Tag Archives: kids

Zesty Taco Soup

Clearly we are in need of a little spice during this super chilly winter season. For those of you who don’t know….the high for today in my neck of the woods (Flathead Valley, Montana) is around 1 degree (not including any wind chill factors). This varies greatly from town to town. School was canceled today for my friends, just south about 17 miles because it was so windy that the cold was unbearable this morning.

Yesterday I posted a lovely, cheesy Mexican casserole & today for dinner, as requested by my 12 year old so, I’m making a crock pot full of my Zesty Taco Soup. This recipe was developed last fall when I started pulling things out to prepare my sister’s Chicken Tortilla Soup, then realized that I had no chicken breasts…or thighs (my backup)…only ground turkey. I looked at the recipe, compared it to my Turkey Chili recipe, made a few notes & tweaks & there we were!

*I will warn you by saying that I am a crock pot addict. I am a busy gal who never has enough time for anything, AND I love to cook. The crock pot has saved my life! It allows me to prepare homemade soups, sauces, casseroles, even some desserts on days when I just wouldn’t otherwise have the time. If you don’t have one get one. And please don’t waste your time or money on a cute little one that barely fits a couple cans of soup in it. Seriously, what are you going to make in there anyway? Spend a little more & buy the big one. Even if you live alone, & here’s why…most crock pot recipes are made for the big pots (& if they’re not, it’s easier to multiply a recipe than divide a recipe!). Make more & freeze it or can it, or give it away. Especially if it’s soup or sauce! Soups & sauces freeze & reheat REALLY well. You just need to pour it into smaller containers so that it cools quickly, then put it into labeled freezer bags with the date on it. Most stuff you can keep in the freezer for a year, sometimes more. Look it up online if you’re unsure. Stepping off of my soapbox now…*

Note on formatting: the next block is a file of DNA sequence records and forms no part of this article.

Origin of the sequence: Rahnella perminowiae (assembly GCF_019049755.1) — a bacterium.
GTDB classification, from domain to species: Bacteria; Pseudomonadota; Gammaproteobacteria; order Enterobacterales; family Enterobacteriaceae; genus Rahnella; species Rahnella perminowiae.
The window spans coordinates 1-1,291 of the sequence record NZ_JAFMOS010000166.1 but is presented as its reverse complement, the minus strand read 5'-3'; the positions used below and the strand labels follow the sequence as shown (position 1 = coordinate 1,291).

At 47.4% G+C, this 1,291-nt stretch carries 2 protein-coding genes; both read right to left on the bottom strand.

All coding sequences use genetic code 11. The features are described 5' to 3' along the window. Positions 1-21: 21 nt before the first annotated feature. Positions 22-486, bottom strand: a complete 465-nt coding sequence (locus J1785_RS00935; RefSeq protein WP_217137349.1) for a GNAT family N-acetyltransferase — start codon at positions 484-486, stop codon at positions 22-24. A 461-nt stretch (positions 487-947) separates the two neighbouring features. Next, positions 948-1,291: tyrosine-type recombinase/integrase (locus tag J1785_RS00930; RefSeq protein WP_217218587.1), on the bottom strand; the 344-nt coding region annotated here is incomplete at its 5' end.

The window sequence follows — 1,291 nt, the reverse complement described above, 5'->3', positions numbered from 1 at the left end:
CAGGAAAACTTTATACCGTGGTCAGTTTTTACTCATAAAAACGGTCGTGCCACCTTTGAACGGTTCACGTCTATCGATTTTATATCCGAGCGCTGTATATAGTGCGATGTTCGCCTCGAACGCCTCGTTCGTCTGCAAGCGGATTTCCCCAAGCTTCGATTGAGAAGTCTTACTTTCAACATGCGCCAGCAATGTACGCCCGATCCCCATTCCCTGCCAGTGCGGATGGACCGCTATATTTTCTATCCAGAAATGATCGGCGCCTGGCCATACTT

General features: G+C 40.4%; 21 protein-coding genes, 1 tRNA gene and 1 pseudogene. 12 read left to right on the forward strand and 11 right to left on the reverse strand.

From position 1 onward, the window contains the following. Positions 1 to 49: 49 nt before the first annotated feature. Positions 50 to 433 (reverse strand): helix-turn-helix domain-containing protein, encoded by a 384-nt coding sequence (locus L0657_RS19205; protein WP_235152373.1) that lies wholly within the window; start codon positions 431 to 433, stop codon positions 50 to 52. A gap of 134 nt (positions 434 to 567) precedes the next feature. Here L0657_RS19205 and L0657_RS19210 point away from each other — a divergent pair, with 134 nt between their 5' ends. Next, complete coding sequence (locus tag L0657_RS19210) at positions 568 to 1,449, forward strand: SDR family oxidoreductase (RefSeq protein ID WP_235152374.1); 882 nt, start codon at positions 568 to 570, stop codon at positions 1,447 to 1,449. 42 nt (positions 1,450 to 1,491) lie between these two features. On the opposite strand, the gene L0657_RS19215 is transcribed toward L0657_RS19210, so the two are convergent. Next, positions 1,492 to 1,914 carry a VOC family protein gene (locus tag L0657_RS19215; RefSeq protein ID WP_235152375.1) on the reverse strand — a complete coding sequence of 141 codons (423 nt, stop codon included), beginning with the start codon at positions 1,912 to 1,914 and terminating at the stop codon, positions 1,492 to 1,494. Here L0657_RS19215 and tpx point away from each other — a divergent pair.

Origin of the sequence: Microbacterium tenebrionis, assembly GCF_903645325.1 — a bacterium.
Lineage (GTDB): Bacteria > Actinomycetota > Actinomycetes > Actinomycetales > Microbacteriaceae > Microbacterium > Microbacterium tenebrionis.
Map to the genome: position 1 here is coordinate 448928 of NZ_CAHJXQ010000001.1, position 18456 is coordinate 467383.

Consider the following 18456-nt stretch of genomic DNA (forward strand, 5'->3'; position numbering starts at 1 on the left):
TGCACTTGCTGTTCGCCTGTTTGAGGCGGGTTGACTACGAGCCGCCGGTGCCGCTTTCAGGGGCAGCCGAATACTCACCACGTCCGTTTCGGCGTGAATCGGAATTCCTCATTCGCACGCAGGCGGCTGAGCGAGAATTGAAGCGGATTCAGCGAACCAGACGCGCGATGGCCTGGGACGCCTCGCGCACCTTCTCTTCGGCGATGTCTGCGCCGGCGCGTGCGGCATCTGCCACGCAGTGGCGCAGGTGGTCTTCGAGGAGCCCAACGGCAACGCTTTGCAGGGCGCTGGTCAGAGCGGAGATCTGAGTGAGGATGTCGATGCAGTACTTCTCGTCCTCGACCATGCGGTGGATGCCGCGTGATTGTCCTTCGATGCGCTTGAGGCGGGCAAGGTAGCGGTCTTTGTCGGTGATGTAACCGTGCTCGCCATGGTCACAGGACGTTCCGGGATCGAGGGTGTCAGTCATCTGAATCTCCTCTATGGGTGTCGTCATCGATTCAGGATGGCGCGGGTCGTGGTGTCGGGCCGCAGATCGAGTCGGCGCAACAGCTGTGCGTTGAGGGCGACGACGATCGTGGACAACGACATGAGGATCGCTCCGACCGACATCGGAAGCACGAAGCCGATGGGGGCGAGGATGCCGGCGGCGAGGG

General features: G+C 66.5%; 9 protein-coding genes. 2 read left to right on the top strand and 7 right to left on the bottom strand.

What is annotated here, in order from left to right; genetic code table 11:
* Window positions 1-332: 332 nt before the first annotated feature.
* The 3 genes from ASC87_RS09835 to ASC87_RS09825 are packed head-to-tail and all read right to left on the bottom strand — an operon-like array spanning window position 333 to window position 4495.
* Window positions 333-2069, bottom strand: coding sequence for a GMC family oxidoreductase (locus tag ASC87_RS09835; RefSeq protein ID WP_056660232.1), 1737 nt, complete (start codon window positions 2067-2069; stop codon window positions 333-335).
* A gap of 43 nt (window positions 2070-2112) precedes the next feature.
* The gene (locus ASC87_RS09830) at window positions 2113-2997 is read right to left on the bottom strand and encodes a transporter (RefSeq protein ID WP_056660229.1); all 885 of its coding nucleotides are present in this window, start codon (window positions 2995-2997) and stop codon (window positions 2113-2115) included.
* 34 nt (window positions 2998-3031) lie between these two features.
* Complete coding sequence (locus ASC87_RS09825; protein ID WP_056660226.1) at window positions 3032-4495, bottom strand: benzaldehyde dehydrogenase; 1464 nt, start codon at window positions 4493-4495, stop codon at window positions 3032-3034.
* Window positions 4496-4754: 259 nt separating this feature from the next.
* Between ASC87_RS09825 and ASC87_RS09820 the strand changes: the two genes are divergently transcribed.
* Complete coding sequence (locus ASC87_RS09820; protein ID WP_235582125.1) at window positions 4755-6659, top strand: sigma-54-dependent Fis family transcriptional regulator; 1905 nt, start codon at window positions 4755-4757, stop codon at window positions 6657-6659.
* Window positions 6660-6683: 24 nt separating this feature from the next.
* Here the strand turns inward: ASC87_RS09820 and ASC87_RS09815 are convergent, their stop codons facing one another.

Onto the yummies…

1 package Ground Turkey          1 can Black Beans          1 can Kidney Beans          1 can White Beans              2 cans diced Green Chilies                1 can diced tomatoes with chilies          1 yellow onion diced                    64 oz chicken sock                            1-2 packets (to taste) taco seasoning          1 can tomato sauce          1 cup frozen corn                                    (optional) avocado, green onion, & sour cream to garnish                           *I try to get hormone free turkey & organic canned goods & produce as much as possible. Retailers like Costco are excellent about prices when it comes to organic canned beans, tomato sauces, & chicken stock, I highly recommend you price compare if you haven’t already. We are on a tight budget in my home, but I have found that retailers like Costco are really doing their part to keep cost down on organic products when possible.*

Turn the crock pot onto HIGH. Put in the ground turkey. You can put it in right from frozen as long as it’s going to be cooking for at least 6-7 hours total. (Usually 1 package is about 1.25-1.3 lbs, that’s what I use. For me the beans are the star, if you like more meat, feel free to add more.)  Once the heat has started to move through the pot, add the onions, corn, & taco seasoning.


Next, add your chilies & tomatoes w/chilies to the pot. Stir.


While the onions & meat begin to cook a bit, it’s time to prepare the beans. Most people don’t realize that canned beans need to be prepared, especially if they’re organic…wrongo bongo!


Canned beans don’t need to be pre-cooked, but they do need to be rinsed! They are sitting in this lovely sodium-filled goo which keeps them a wonderful consistency when canned, otherwise they would turn to mush. We don’t want to eat the goo, however, & many people do. It is a preservative that isn’t good for us, it is meant to be discarded, not ingested. Please rinse your beans!

I have chosen Black beans, Kidney Beans, & Garbanzo Beans. Garbanzos, mostly because I am out of other white beans & I enjoy have tricolor beans in soups, but also because I  have children & all children like Garbanzos because they look like butts! Sorry, but it’s true! Little beige bottoms floating in your bowls is funny & they will eat them!

Once they are rinsed, add the beans to your pot. Stir.


Now that all of our solids are in & starting to cook, we can add our liquids. Usually I use homemade chicken stock, but this soup has so much flavor all ready, that it almost would be a waste. I use organic store bought chicken stock, & 1 can or tomato sauce. This fills the pot. Stir it up good. Put the lid on & Set the timer for 5 hours if the turkey was fresh or 7 hours if it was frozen.